A order of wool turned up in the mail. I find it tricky to judge wool at a distance. In order to satisfy my curiosity I got the minimum amount of the types I wanted to see, planning to evaluate them and order more of the best.
The plain BFL looks lovely as expected with a demi-luster to it. I will get more sometime.
The natural dark Corriedale to me is acceptable for a brown because it's quite dark. By acceptable I mean I can bear to be in the room with it as long as bright light is not striking the stuff and turning it a lighter shade. I prefer a true grey. As expected the look is matte. I prefer lustre.
I was hemming and hawing over whether to get more Corriedale. Ambivalence is my cue to stop and realize that more would be a mistake. I could delude myself and go on imagining that more would get me closer to making the wooly stuff I want to produce. However, I would rue any followthrough on that wishful thinking.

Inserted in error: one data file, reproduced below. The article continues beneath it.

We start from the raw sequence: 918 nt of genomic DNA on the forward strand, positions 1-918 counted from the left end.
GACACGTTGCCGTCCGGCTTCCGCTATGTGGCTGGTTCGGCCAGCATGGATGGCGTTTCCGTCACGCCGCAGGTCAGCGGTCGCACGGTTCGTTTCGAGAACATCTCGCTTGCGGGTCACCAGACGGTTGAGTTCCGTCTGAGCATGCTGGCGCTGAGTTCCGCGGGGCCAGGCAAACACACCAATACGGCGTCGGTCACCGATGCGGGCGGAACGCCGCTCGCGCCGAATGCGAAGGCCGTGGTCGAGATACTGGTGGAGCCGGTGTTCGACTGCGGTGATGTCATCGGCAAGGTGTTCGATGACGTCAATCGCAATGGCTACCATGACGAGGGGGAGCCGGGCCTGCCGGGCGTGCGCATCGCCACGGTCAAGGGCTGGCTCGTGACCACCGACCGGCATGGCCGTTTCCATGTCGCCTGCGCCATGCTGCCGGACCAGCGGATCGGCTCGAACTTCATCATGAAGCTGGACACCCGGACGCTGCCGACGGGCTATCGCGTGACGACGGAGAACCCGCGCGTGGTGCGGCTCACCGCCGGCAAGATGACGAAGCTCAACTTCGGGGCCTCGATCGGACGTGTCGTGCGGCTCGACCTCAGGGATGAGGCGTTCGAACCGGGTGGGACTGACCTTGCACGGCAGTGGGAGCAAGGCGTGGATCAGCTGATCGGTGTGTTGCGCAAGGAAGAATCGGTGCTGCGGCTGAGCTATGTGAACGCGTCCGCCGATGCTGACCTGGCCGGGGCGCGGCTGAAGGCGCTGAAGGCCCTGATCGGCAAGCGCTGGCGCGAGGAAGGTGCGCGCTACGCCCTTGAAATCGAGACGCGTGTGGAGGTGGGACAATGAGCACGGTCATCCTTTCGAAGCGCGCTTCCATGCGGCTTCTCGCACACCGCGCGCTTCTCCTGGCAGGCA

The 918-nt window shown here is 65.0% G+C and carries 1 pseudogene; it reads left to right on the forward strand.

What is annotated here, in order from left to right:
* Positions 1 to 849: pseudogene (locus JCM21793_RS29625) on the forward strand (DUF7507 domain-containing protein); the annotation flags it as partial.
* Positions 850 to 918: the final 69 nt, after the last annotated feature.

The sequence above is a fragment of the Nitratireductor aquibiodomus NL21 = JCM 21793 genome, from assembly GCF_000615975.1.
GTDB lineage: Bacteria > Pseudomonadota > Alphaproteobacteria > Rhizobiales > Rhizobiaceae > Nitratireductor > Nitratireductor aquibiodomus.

The generic domestic blend of wool is noticeably coarse but not overly so. The prep is well done: no chaff, no snarls. I think it is a house brand. There are a few dark strands. I wasn't expecting first quality colour for the cheap price and I'm not a commercial dyer so I don't care about a few dark strands mixed in.
I originally thought I might stuff a pillow with the generic blend but the Cheviot I got in a previous order is much more springy and suitable. Makes sense since Cheviot is a down breed.
I could use the generic wool to give away at demos to curious passers-by, all the while worrying about turning them off wool by giving them scratchy stuff. Or I might resell the wool at my guild.
I recently resold at a slight loss most of the Gales Art Velvet Elvis braids for which I had mulled over an end use last year. The braids are by all standards attractive and well-dyed yet my own ambivalence turned into a definite signal to allow someone else the pleasure of owning them.